Death-Qualification and True Bifurcation: Building on the Massachusetts Governor's Council's Work
22 Pages Posted: 29 Apr 2005
In this essay we build on the work of the Massachusetts Governor's Council's on Capital Punishment and the ideas developed at a conference at Indiana University, using both as a spring-board for the formulation of an appropriate set of procedures for death-qualification in capital trials. In particular, we recommend the following approach to death-qualification and bifurcation in a capital trial:
A capital defendant should be given the option of electing to have a separate jury impaneled for the sentencing phase of the trial, in the event that the guilt-phase jury convicts him of capital murder. The defendant should be allowed to exercise this option either prior to the guilt phase of the trial, or after conviction of capital murder. If the defendant makes a pretrial election to have a separate jury impaneled for sentencing, then the guilt-phase jury will not be death-qualified. If the defendant decides to defer the election until after conviction of capital murder, then the guilt-phase jury will be death-qualified.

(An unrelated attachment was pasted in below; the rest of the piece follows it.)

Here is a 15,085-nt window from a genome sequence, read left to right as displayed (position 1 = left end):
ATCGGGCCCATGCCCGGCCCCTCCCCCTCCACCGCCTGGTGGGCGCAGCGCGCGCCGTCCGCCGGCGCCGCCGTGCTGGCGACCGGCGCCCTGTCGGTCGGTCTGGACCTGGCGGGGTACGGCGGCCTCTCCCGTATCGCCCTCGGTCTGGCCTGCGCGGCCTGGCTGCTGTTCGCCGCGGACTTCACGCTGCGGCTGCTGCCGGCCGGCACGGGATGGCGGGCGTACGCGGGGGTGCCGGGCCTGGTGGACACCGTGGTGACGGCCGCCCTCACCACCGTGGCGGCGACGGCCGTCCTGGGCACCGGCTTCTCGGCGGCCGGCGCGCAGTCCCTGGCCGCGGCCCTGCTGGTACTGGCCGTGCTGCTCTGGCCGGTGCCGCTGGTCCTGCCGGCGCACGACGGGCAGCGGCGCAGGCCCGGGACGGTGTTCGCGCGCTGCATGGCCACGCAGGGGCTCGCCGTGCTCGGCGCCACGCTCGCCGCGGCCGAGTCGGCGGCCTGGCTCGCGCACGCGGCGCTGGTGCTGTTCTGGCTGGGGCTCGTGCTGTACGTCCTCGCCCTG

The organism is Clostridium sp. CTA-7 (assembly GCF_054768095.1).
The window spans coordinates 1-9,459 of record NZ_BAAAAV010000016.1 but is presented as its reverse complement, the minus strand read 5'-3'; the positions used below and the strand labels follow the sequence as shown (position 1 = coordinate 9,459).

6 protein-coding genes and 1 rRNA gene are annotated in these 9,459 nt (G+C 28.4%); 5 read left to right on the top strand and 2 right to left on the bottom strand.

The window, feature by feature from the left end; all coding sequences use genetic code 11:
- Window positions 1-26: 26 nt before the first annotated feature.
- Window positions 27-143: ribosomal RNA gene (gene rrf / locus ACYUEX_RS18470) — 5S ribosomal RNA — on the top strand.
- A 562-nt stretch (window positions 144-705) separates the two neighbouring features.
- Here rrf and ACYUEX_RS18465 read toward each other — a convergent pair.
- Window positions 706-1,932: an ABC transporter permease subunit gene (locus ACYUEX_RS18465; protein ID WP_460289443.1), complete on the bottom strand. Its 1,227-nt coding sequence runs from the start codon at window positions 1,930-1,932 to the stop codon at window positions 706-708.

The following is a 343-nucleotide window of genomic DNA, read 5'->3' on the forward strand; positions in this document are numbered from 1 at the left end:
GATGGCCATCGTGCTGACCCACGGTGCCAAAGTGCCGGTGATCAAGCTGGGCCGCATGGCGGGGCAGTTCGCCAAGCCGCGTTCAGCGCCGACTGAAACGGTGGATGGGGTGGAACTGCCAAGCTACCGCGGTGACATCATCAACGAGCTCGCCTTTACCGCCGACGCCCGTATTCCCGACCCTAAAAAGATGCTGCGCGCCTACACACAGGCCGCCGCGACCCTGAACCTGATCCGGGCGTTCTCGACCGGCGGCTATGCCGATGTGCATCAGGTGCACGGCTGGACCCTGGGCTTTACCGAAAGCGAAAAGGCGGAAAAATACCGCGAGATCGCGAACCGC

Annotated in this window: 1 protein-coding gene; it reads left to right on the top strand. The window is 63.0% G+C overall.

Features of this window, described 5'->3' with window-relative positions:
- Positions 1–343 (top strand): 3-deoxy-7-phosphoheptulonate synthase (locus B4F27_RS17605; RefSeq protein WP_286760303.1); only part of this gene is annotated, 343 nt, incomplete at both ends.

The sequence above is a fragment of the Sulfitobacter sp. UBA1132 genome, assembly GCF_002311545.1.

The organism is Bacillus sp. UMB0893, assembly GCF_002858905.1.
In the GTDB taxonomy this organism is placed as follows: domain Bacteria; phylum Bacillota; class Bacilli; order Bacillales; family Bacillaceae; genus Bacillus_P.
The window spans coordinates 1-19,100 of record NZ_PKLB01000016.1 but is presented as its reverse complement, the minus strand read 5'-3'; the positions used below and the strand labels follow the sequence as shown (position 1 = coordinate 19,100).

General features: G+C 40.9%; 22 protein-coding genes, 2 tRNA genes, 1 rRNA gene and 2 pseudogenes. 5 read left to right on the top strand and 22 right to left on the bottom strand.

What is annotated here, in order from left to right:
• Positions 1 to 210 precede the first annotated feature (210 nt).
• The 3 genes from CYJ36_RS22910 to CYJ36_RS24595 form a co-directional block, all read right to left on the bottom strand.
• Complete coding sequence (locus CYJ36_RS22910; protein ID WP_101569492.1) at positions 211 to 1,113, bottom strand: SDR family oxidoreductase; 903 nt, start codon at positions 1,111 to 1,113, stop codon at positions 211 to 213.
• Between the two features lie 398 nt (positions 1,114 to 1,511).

We argue in this essay that this approach meets both a state's interest in impaneling a jury willing to comply with its charge and the defendant's interest in having a jury as impartial as both practical and possible. While the procedures that we propose might require a greater expenditure of time and resources than currently-conducted capital trials, we believe such incremental increase is more than justified by the significant enhancement to fairness that such a system would provide. In fact, we argue that any state that takes seriously the goals of creating as fair a death penalty system as possible ought to include such a plan for true bifurcation and limited death-qualification.
Keywords: capital punishment, legislation, reform, death qualification, bifurcated trial
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